It is impossible for Sabreen to understand why she is being denied life-saving access to medical care: “What I need in order to survive is the radiation treatment, yet I am being denied such treatment. Can you tell me why I’m not allowed to go to the hospital? Regardless of my nationality and religion, I should be seen as a human being, as a patient who needs treatment. Cancer can happen to anyone. If the soldier in the border, who bars my way to the hospital, had cancer, or one of his relatives did, he wouldn’t let a minute pass before taking action. I have been waiting for 2 months now.”
While she is being told to wait, Sabreen can feel the cancer grow inside her body. “I have pain in my arm. I feel that my body is not the same as before.” Showing a bump on her hand, she says: “I can feel there is cancer growing here. This disease I have is dangerous. I cannot wait, you can see that. You know what will happen to me eventually. Who will take care of my children? Who will raise them?”
As days pass, Sabreen’s despair grows. “I feel psychologically exhausted. All I am being told is that I have to wait. But for how long do I have to wait? This is inhuman. I’m afraid something will happen to me.” Having experienced the danger of cancer in her past, Sabreen worries about what could happen to her. Her brother died of cancer when he was 17 years old.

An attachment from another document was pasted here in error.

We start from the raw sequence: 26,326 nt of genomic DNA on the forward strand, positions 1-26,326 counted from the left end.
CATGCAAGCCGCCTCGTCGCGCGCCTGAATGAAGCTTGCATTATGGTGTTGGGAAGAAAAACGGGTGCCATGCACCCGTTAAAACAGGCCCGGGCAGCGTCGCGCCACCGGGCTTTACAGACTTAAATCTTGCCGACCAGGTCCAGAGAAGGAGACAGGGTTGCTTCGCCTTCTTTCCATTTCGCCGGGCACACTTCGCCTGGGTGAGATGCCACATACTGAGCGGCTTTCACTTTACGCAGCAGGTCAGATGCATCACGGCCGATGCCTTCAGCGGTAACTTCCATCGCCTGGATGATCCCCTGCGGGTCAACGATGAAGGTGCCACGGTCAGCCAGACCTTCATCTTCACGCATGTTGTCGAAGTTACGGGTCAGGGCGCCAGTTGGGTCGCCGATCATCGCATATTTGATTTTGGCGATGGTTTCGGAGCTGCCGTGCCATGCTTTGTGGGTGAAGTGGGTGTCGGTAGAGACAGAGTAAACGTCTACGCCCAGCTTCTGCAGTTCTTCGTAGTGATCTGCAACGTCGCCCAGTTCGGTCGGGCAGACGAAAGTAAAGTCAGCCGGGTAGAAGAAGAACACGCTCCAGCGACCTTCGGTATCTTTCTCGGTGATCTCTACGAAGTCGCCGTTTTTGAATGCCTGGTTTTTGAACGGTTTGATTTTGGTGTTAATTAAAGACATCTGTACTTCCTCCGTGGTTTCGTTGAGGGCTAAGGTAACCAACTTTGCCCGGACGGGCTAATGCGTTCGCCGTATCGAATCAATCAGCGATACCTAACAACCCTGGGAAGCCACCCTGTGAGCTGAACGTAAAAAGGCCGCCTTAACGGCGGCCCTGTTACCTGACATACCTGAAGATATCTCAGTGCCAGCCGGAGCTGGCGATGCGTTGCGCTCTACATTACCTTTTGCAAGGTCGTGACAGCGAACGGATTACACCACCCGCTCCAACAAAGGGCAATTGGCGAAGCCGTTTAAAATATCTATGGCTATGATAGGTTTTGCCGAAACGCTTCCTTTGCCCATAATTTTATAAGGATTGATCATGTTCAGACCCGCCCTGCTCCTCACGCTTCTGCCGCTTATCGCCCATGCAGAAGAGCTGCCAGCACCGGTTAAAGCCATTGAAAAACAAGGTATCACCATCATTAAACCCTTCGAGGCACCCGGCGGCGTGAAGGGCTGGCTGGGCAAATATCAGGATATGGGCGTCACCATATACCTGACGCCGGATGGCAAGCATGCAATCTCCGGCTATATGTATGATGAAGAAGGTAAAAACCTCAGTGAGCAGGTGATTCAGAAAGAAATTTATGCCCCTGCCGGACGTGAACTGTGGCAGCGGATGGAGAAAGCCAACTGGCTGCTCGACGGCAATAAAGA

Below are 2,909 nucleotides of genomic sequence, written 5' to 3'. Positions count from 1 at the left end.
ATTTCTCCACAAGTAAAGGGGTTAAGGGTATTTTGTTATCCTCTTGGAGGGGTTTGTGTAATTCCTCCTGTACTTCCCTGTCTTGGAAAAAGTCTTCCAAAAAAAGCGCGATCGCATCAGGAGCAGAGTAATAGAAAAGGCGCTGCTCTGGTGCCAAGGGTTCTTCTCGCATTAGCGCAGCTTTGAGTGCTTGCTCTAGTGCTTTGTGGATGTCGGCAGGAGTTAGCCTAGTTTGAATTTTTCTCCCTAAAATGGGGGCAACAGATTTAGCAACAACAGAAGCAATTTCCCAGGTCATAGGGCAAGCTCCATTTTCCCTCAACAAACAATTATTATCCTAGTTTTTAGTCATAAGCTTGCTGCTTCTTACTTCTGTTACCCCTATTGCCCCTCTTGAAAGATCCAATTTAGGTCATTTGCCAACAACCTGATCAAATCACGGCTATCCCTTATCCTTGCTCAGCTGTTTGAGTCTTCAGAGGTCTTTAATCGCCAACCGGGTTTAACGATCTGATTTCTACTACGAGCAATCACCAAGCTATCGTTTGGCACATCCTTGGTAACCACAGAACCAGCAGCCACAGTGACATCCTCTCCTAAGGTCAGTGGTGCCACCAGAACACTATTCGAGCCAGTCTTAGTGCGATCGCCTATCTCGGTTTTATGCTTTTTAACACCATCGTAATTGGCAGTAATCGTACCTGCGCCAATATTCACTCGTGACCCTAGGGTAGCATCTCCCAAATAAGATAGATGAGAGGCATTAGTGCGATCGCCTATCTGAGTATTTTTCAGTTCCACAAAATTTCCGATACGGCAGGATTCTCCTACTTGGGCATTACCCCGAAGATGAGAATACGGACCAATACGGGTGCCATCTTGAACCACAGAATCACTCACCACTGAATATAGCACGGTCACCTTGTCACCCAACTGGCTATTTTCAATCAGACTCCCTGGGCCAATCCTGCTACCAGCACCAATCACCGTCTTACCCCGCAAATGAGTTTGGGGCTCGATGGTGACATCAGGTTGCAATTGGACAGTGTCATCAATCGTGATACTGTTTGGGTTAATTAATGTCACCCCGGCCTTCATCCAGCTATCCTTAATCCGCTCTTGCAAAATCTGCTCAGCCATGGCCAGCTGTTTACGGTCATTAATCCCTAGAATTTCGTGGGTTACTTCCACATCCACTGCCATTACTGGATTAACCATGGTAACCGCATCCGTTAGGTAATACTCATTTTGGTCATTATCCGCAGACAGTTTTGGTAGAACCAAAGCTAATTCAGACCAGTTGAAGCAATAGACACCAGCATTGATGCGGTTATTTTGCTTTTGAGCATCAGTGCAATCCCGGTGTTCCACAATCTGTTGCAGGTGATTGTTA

Due to her dire financial situation, Sabreen cannot afford to travel abroad, for example to Egypt, for medical treatment. “My husband is a construction worker, whose salary is insufficient and uncertain. We don’t have money for anything. The rooms of this house are empty. The ceilings are leaking, and the refrigerator was a gift from a charity organization. The hospital in Jerusalem is my only option.”
When two of her daughters (Raghad, 9, and Malak, 6) come home from school, Sabreen talks with motherly pride about how well her girls are doing in school. “The teachers always tell me how clever they are. They are doing well in all the classes and make me very proud of them. They started saying their first words when they were 9 months old.”